Protein Power!

Protein Power!

Protein Power!


Every cell in our body utilizes protein. Its many uses are quite impressive! This essential macronutrient was even derived from the Greek word “protos” – meaning “first rank or position” – due to its significance to living organisms.

Muscle building, hormone balance, bone development, digestive and neurological functions all utilize protein in different ways. “Proteins are used every single day to keep the body going. Because they are used to develop, grow and maintain just about every part of our body – from our skin and hair to our digestive enzymes and immune system antibodies – they are constantly being broken down and must be replaced.”

Not only that, because it takes longer for our body to break down protein compared to carbohydrates, protein can even contribute to weight management.


What is Protein?

Protein is comprised of carbon, hydrogen, oxygen and nitrogen atoms.

When digested, protein is broken down into long chains of molecules called amino acids. These long chains come in different sizes and shapes, and when joined together in various sequences, serve a multitude of functions in the body. There are 22 amino acids that are said to be required for the majority of critical bodily functions, and of these, 9 are “essential” (meaning it’s essential we ingest them via our diet because our body can’t create them on its own). The remaining 13 amino acids are “non-essential” because our body can create them, and therefore, it’s not “essential” that we obtain them from protein sources in our diet.


Sources of Protein

Protein can come from a variety of foods, including: meat, dairy, beans and grains. It even comes in supplement form (usually a powder), which is not only more convenient, but can also be easily combined with other vitamins and nutrients that are easily digestible.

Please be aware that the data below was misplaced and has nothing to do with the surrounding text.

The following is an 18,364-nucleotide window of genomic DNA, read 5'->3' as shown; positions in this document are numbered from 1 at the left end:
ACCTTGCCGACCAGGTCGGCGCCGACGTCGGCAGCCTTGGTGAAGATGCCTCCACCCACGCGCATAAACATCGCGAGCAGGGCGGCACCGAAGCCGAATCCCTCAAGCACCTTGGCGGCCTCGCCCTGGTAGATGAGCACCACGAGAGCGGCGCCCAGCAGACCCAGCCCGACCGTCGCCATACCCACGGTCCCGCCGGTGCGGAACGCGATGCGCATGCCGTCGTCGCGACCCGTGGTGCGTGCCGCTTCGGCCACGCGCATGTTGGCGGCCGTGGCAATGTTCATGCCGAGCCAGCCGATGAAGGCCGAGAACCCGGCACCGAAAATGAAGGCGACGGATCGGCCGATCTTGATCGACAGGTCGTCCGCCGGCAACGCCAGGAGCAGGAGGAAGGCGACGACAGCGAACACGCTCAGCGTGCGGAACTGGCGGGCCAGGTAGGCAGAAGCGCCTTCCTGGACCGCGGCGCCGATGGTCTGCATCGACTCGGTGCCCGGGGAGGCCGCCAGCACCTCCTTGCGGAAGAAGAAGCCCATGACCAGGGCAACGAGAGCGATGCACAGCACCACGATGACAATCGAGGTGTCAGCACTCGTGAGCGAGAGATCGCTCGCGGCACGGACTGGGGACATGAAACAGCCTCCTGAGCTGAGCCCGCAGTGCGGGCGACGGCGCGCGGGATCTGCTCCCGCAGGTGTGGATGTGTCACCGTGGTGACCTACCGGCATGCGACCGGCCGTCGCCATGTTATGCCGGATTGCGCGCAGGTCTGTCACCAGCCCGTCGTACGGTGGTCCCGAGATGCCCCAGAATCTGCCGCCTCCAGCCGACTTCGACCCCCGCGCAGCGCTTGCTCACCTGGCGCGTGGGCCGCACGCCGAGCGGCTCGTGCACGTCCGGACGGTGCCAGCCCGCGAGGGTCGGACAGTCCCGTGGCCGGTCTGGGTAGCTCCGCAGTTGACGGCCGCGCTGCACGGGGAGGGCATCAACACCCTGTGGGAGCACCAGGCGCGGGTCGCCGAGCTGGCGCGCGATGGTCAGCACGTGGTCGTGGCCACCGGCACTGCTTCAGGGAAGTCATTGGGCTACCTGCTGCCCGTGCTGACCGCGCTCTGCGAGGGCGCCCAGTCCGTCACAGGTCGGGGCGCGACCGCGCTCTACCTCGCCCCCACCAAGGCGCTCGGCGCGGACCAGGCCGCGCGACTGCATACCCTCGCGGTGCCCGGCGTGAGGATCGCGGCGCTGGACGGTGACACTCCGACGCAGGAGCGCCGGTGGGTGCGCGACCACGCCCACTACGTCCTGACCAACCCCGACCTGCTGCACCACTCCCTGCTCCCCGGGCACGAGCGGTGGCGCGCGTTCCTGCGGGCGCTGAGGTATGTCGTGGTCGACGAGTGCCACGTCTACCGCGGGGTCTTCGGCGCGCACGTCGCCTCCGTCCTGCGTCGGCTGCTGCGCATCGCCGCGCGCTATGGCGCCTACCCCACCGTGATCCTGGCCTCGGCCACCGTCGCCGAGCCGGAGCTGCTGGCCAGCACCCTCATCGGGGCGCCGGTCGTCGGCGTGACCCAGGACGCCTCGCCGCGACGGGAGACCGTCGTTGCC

Foods that have all 9 of the essential amino acids are considered “complete”. Through proper food combining, it’s still possible for those who avoid eating meat to eat a diet that includes all essential amino acids. For instance, beans won’t provide all the amino acids you need, but beans with rice will solve the problem. Also, you’re body is keen enough to extract what it needs as it’s ingested, so you don’t have to worry about getting all the nutrients to form a complete amino acid profile in the same meal.

Once digested and the amino acids enter your bloodstream, the food source that provided the aminos is irrelevant; all the amino acids end up in a “pool” in your body’s tissues and fluids. As needed, your body can tap into this pool to create the amino acid structure required to perform specific functions. In order to ensure a steady supply of aminos in this pool, it’s important to consume adequate protein every day.

How Much is Enough?


Just like other dietary needs, the amount of protein recommended for an individual varies based on a combination of factors. Since protein is critical to the maintenance of lean body mass (basically, everything in your body that isn’t fat), the suggested amount of protein you should eat every day depends, in part, on how much lean mass you have. Getting a body composition measurement done would be the most accurate way figure out this statistic. Then, determining your suggested amount is 0.5 – 1.0 grams of protein per pound of lean body mass. It’s also important to consider one’s goals and activity level. More active people, and those trying to increase lean body mass (ex. Athletes or individuals trying to lose weight) might want to consider increasing their protein intake slightly to satisfy more demanding needs from their body (Disclaimer: While there isn’t an “upper limit” for protein. It’s best to ask a health care professional before making any drastic changes to your diet.)

What’s your go-to protein source, and how much do you usually eat?

-Health & Wellness Coach
Michelle C.



What Is Protein, and Why You Need to Eat It